To perform a search, type your terms into the Search or Quick Search box and click Go or press Return on your keyboard.
The search will always look first for all of your search terms in entry headings and, where relevant, entry sections. If no matches are found, then the search engine will look for your search term/s in the full text of the entries.
As well as looking for exact matches to your search terms, the search will look for close matches to those keywords (plurals or past tenses of a verb, for example). Thus a search for suffered, for instance, would find suffer.
If you search for two or more words, the search engine will look for all of your search terms. Thus a search for business ethics will find entries containing both of these search terms (i.e. a Boolean 'AND' search). You can search for an exact phrase by enclosing it in double quotes, e.g. "bury my heart".
Searches are not case-sensitive, so you can enter your search terms in uppercase or lowercase letters.
A very small number of words are not searched for by the Oxford Digital Reference Shelf Search engine because they are extremely common and would generate a huge number of results. These words are referred to as stop words. Click here for a list.
The Browse tab takes you to an alphabetical index of topics. Find and click on your topic of interest.
There are four wildcard characters which can be used in any Oxford Digital Reference Shelf search and which match a range of characters.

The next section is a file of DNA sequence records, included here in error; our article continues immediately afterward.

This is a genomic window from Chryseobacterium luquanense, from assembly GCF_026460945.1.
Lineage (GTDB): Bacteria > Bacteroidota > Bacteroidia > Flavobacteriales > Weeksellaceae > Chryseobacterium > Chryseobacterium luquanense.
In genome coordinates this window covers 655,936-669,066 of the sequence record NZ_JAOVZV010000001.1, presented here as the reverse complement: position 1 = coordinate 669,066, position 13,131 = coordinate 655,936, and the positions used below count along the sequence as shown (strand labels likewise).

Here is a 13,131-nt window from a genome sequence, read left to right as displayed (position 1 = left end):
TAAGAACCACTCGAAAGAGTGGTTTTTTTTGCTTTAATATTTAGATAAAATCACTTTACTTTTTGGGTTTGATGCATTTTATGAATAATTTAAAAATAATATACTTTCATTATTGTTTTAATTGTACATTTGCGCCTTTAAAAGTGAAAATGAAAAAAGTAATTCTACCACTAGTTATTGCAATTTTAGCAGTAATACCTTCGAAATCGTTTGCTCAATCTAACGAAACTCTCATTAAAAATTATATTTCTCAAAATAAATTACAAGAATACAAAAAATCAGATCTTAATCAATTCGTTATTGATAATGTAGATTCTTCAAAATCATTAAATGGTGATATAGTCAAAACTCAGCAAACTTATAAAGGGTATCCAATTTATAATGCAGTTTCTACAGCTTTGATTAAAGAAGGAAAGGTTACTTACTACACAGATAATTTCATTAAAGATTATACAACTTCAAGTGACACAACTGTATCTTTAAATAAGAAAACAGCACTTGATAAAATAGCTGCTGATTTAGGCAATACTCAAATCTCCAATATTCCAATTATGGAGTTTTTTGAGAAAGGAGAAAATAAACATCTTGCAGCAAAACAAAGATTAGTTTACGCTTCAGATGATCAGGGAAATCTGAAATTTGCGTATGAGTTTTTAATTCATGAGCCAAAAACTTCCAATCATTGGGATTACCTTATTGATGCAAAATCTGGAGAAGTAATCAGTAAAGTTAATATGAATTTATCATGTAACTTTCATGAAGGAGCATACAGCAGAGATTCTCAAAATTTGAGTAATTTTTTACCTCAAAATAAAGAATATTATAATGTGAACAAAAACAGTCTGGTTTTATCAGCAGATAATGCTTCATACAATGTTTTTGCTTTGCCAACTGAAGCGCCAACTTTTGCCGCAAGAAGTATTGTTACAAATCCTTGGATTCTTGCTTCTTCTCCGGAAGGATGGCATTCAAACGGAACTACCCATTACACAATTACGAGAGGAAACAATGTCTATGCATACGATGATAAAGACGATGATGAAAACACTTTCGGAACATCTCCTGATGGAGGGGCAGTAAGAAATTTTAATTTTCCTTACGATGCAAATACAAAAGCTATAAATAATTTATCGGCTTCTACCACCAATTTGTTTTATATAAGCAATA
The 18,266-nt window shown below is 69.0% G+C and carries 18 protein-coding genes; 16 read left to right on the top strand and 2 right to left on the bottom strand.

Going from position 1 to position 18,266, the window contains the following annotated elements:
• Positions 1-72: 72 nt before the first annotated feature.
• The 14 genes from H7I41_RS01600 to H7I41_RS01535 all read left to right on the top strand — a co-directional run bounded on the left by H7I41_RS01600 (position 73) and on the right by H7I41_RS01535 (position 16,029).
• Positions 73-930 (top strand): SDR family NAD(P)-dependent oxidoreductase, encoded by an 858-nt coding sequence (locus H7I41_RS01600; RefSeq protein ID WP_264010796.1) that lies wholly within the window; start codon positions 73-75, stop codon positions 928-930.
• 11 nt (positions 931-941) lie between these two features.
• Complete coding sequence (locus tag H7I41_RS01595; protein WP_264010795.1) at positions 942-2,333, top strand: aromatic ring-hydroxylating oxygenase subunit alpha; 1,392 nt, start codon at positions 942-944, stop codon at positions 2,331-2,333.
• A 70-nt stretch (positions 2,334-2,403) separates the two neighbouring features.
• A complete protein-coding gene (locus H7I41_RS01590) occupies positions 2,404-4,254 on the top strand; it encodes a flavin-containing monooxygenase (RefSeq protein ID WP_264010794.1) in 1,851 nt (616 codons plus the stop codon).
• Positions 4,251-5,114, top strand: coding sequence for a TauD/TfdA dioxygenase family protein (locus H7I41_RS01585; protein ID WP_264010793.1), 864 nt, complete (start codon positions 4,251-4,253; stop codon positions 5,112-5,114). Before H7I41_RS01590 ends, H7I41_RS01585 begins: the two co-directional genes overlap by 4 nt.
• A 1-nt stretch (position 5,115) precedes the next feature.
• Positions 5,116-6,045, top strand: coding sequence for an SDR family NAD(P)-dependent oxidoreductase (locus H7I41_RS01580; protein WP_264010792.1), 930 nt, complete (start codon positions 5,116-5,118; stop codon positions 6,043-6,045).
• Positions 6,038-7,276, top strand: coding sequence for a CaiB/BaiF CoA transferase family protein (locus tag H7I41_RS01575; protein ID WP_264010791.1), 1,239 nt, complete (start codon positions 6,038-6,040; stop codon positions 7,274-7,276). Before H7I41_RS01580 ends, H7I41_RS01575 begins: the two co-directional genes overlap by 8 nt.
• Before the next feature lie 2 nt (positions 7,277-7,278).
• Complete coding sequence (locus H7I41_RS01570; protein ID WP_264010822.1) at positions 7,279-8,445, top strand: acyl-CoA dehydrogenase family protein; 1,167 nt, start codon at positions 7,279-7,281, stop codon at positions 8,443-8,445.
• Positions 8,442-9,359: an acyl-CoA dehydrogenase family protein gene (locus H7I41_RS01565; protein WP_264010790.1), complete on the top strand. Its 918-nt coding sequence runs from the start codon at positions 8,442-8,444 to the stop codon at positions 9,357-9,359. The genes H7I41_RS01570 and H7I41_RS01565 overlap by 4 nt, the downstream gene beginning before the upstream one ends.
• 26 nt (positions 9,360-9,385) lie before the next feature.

The asterisk (*) matches any number of characters or combination of characters. It also stands for nothing, so haem* will find haem as well as haemoglobin, haemophilia, etc.
Some searches using the * wildcard may yield a very high number of results, for example car*. If this happens you may want to try redoing your search using a more specific search term. See Dealing with large numbers of search results for more information.
The question mark (?) stands for a single character. So a search for act??? might find active, Act411, action and acting pilot officer, but not act or actuarial.
The hash symbol (#) stands for exactly ONE number only. So a search for #ht would find 5HT and 5HT1 agonists.
The @ symbol stands for any single alpha character (letter), so a search for F@ might find FO (Foreign Office) and FA (Football Association), but not F1 (Formula One). As above, remember that each @ symbol equals exactly one character.
You can mix and match wildcards and plain text if you wish:
A search for @@# for instance, would find the British intelligence agencies MI5, MI6 and MI8, as well as WW2 (World War II) and the digital music compression system MP3.
There are four levels of search:
Text immediately above your search results will explain which level the search has reached:
If the search finds results at level 1, it will stop and you will see a page of search results. If the search finds no results at level 1, it automatically searches at level 2, if it still finds no results it goes on to levels 3 and 4.
If you misspell your search term (i.e. you do a search for millennium, misspelled as milenium), the search engine finds no results at levels 1-3 and takes you straight to level 4, a Pattern Search.
You can also use the Widen search button on the search results page to expand your search to the next level.
For example, if a search for Marie Curie does not yield many results at level 1 (i.e. hits in entry headings and key parts of an entry only), just click the Widen Search button to find all references to Marie Curie in the full text of the e-resource.
The search engine returns your search results ranked by relevance.